Financial technology (fintech) companies in Hong Kong say they are seeking to appoint more talented graduates – but the big brand appeal of traditional banks still remains strong for youngsters, and their parents, according to experts.
Arthur Hayes, chief executive of bitcoin derivatives trading company Bitmex, said it has struggled to hire locally for just four places on its new graduate programme, which will focus on financial derivatives, cryptocurrency bitcoin, and blockchain, the technology behind the digital currency.
“The initial goal was we’d like to hire all Hong Kong-based graduates – but if we can’t find the talent that we need, we may need to look to other regions,” Hayes said.
Two candidates have even turned down offers from Bitmex, Hayes said, in one case because of pressure from parents who viewed a job in a traditional financial institution as more stable.
But the former Citibank trader insists fintech start-ups can offer graduates faster career progression than banks.
John Mullally, director of financial services in Hong Kong for recruitment consultants Robert Walters, said the number of graduate roles at banks has fallen by 5 to 10 per cent this year compared to last year, but salaries for junior front office roles have risen 15 per cent.
He said the cuts are less than expected because banks are finding it harder to retain staff, as the typical millennial employee wants more fulfilment from their job, something start-ups claim they can offer.
But while joining a start-up has a certain cachet in the United States or Europe, that sentiment is generally yet to take hold in Hong Kong, Mullally said.
“Despite graduates getting more disenchanted with the whole banking world, a brand name is still a brand name to them and goes a long way, and parental influence plays a part as well,” he said.
Henri Arslanian started teaching Asia’s first fintech class to University of Hong Kong students last year.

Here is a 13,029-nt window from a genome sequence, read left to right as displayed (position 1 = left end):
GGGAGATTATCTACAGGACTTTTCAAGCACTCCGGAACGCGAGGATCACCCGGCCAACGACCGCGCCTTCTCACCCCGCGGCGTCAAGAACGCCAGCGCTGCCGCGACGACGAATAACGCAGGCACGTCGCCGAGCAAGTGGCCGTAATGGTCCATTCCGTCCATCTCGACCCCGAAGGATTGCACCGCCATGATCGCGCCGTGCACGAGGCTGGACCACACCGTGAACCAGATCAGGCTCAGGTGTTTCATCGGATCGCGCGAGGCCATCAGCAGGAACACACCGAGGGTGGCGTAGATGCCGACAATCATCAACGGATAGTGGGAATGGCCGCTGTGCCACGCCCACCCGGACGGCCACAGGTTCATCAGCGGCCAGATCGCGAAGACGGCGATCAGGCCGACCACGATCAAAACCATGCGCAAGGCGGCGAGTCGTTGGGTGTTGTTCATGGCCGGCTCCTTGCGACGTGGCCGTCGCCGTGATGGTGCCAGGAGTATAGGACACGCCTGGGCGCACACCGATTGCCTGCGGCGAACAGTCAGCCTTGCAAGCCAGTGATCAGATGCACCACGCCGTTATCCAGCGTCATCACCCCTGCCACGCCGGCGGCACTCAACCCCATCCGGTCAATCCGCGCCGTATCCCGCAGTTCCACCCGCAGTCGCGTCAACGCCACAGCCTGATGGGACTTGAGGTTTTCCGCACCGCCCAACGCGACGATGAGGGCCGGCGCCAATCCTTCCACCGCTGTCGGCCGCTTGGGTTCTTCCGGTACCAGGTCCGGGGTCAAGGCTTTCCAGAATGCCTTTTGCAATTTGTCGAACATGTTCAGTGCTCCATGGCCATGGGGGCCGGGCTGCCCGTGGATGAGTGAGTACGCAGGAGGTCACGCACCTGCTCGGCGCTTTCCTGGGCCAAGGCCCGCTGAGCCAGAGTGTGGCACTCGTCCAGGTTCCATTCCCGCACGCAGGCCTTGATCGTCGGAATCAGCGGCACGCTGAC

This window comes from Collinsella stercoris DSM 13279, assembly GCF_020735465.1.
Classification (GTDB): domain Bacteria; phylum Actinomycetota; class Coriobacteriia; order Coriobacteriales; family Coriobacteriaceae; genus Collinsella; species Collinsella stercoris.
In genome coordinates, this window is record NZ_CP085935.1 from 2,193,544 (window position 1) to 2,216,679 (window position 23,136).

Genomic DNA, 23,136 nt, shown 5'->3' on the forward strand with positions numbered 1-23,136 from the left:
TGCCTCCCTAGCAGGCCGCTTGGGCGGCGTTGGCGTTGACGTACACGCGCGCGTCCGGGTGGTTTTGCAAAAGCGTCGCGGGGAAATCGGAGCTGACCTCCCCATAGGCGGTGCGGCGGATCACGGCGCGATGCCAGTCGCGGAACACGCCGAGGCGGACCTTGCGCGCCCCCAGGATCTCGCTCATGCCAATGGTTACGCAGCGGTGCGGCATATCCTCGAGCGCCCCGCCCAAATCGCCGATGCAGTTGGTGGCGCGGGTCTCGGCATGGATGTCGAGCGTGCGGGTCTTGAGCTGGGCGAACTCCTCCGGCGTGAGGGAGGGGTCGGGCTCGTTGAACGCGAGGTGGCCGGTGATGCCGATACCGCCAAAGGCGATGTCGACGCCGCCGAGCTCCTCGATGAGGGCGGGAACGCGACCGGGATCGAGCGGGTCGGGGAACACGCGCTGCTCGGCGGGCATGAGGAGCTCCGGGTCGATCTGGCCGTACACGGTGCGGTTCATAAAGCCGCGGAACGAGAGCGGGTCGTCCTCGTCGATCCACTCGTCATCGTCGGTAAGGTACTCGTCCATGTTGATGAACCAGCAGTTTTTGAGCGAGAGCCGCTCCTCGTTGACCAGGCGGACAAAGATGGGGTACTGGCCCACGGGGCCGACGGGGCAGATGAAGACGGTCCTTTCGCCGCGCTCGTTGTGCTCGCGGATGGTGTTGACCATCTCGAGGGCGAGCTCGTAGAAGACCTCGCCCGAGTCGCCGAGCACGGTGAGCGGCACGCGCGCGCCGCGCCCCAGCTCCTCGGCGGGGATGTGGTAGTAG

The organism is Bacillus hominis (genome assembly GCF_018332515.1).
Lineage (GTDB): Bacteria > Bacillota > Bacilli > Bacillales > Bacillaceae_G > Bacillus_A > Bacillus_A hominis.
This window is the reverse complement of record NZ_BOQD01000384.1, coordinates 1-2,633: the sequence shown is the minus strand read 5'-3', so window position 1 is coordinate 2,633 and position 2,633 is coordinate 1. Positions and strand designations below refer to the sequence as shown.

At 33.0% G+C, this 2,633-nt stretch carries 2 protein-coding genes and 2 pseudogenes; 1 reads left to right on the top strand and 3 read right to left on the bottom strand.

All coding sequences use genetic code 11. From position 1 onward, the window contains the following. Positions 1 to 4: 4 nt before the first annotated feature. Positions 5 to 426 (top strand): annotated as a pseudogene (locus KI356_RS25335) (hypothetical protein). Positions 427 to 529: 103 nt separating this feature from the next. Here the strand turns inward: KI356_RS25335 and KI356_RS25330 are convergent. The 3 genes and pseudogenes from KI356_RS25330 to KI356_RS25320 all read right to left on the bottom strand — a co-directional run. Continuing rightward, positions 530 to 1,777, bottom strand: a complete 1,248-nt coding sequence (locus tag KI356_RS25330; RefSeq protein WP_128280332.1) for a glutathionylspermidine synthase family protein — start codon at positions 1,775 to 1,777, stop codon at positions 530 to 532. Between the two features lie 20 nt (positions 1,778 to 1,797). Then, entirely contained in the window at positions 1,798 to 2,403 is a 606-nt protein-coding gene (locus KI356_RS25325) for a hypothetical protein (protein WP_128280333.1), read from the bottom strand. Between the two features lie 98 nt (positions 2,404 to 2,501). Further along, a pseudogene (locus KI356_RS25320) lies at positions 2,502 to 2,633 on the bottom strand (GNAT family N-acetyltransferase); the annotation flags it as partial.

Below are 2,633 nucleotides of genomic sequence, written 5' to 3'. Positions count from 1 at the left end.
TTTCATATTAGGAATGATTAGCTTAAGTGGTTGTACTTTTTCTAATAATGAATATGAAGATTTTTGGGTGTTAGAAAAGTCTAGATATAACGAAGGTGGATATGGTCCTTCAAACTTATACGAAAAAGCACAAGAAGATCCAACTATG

He says it is vital to equip today’s graduates with the skills they will need for their careers, especially in finance where technology such as artificial intelligence and blockchain are set to change existing processes.
“I find it unacceptable business schools are not teaching courses on coding, design and creative thinking,” he said.
“That’s because the bankers of tomorrow may not be your MBAs but rather designers and programmers.”
The Canadian lawyer believes the major hurdle for the growth of fintech in Hong Kong is the dearth of successful technology role models in the city, unlike in China, and the power of the tiger mother.
He came across one student who turned down a job with a technology start-up for a role with major banks on pressure from his girlfriend’s mother.
“Parents need to be comfortable with that dim sum conversation on a Sunday, that their kid is not working at a big bank, but a start-up,” he said.
However, there are still some youngsters out there willing to take a chance.
ANX International, a three-year-old fintech company offering services based on blockchain, started a graduate management trainee scheme a year ago and says its efforts to find and hire the best graduates have paid off.
One of its trainees, Martin Leung, joined the company in February and so far is enjoying the chance to work in different areas of the business, as well as the minimal internal bureaucracy.
“I have friends working in the big four banks and they’re really stressed,” Leung said.
“They don’t really like the culture because it’s full of bureaucracy and they have to do whatever their boss or manager tells them.”